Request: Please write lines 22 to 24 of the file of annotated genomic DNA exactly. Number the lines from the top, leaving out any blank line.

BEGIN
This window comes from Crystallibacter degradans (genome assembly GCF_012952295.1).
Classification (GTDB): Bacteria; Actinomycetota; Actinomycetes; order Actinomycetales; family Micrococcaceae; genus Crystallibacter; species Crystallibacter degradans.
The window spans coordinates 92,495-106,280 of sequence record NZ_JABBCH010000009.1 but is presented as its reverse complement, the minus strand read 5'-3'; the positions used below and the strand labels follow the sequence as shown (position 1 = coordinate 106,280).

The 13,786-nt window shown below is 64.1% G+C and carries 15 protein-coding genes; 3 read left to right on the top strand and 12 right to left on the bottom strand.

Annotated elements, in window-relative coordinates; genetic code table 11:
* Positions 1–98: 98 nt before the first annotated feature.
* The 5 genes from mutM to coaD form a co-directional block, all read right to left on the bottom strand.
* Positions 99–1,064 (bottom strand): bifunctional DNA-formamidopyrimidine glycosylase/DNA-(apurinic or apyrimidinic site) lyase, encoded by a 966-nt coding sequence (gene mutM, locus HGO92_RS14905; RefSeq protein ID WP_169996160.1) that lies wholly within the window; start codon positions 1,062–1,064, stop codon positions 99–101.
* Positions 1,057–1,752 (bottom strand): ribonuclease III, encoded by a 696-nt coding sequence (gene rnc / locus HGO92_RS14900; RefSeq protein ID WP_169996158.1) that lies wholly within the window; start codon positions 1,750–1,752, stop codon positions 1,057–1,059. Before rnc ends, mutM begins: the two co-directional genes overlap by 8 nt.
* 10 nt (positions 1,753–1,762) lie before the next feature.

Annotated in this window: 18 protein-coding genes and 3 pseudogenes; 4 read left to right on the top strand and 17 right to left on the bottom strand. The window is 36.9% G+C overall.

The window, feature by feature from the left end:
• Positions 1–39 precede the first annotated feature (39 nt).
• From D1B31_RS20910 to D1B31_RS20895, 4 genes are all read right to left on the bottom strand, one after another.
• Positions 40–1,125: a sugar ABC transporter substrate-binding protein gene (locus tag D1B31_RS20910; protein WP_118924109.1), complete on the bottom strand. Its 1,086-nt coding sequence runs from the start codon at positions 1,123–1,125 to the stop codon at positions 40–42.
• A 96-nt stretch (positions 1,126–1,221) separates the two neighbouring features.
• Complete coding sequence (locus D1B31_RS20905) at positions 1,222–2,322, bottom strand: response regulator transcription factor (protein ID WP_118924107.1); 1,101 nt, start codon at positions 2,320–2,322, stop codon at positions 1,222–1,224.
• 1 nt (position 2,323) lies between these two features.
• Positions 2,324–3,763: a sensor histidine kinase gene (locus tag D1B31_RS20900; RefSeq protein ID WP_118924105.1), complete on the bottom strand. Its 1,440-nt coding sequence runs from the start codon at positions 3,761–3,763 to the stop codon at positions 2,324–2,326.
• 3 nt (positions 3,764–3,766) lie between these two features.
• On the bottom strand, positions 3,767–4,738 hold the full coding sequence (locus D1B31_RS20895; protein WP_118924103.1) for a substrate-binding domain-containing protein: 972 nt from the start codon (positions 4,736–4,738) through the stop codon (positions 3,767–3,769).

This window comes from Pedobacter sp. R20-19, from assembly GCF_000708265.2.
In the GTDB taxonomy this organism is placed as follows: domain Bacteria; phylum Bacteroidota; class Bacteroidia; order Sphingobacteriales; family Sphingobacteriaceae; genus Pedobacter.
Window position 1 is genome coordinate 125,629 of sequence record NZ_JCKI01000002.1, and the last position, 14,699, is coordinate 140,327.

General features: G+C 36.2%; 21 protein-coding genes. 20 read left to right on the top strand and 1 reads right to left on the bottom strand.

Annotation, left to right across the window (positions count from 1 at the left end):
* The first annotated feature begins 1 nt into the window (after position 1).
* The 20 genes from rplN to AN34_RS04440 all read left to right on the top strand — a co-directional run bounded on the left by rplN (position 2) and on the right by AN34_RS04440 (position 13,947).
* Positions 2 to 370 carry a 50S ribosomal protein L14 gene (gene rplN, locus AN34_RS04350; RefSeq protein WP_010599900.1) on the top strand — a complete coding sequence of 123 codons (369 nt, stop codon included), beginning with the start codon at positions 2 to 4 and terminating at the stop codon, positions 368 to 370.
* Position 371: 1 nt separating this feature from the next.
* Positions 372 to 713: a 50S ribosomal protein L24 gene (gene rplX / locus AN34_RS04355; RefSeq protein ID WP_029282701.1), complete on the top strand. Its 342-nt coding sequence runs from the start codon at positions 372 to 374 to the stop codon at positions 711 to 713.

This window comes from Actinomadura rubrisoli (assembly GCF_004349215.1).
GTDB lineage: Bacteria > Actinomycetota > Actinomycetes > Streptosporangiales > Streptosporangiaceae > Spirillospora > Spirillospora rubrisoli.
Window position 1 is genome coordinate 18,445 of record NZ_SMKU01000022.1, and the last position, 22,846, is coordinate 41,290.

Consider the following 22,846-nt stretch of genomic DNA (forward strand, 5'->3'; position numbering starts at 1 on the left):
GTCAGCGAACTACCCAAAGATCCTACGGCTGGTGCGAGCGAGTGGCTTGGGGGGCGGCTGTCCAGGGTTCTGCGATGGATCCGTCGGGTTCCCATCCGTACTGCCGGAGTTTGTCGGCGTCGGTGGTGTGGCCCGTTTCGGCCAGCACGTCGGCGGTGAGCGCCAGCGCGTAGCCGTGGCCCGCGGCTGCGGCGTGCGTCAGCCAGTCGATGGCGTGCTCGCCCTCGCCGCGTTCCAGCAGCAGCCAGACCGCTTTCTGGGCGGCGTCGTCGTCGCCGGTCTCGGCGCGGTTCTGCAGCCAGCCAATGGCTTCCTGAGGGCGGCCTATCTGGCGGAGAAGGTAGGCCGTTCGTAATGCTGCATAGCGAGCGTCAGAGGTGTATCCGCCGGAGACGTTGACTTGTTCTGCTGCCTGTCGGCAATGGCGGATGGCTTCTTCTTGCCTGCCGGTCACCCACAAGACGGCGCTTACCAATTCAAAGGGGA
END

This window comes from Pedobacter sp. R20-19, from assembly GCF_000708265.2.
In the GTDB taxonomy this organism is placed as follows: domain Bacteria; phylum Bacteroidota; class Bacteroidia; order Sphingobacteriales; family Sphingobacteriaceae; genus Pedobacter.
Window position 1 is genome coordinate 125,629 of sequence record NZ_JCKI01000002.1, and the last position, 14,699, is coordinate 140,327.